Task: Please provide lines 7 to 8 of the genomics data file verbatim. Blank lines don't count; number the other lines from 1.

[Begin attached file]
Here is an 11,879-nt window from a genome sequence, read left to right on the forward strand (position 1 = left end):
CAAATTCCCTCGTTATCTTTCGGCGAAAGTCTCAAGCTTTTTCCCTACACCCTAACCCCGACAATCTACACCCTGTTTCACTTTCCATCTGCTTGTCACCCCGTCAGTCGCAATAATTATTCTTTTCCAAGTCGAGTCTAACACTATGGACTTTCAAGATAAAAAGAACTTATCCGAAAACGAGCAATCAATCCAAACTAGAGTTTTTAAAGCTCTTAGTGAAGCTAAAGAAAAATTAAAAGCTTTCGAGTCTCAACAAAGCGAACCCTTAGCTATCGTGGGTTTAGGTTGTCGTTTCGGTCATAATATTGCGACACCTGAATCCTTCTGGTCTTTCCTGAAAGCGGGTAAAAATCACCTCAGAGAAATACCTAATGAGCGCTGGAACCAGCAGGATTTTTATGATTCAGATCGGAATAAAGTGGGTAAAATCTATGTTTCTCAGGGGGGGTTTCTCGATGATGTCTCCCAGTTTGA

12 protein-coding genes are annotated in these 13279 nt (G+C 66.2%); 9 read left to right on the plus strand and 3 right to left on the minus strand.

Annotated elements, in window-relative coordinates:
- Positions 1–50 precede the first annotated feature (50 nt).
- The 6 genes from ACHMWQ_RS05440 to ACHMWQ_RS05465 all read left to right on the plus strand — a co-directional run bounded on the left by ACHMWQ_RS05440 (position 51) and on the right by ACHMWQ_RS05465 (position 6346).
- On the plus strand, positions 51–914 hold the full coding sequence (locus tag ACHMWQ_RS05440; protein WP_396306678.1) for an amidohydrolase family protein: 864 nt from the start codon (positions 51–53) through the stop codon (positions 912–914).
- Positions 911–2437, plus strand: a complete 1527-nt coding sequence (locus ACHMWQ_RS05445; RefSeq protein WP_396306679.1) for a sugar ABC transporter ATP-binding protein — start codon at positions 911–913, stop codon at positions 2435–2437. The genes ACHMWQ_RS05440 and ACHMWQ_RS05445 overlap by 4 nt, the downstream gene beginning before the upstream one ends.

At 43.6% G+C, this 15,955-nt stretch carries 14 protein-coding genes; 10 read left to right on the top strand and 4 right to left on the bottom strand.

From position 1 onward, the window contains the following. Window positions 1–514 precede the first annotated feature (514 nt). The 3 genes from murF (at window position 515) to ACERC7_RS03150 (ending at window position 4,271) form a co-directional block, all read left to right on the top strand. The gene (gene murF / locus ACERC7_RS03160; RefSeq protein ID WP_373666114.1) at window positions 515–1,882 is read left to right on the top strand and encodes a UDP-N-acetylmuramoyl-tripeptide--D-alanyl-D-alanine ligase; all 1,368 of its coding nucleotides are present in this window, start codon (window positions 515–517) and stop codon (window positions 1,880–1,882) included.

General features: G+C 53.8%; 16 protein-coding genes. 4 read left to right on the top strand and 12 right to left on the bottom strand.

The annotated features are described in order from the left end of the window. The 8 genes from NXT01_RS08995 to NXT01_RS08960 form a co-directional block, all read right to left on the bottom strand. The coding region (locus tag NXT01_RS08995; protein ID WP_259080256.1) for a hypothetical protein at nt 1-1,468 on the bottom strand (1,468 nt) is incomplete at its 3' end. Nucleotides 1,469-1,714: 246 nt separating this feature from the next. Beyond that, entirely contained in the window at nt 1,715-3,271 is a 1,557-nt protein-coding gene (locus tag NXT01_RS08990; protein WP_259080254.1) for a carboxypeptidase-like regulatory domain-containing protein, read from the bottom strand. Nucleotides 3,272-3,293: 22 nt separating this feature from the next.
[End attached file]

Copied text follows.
- On the plus strand, positions 51–914 hold the full coding sequence (locus tag ACHMWQ_RS05440; protein WP_396306678.1) for an amidohydrolase family protein: 864 nt from the start codon (positions 51–53) through the stop codon (positions 912–914).
- Positions 911–2437, plus strand: a complete 1527-nt coding sequence (locus ACHMWQ_RS05445; RefSeq protein WP_396306679.1) for a sugar ABC transporter ATP-binding protein — start codon at positions 911–913, stop codon at positions 2435–2437. The genes ACHMWQ_RS05440 and ACHMWQ_RS05445 overlap by 4 nt, the downstream gene beginning before the upstream one ends.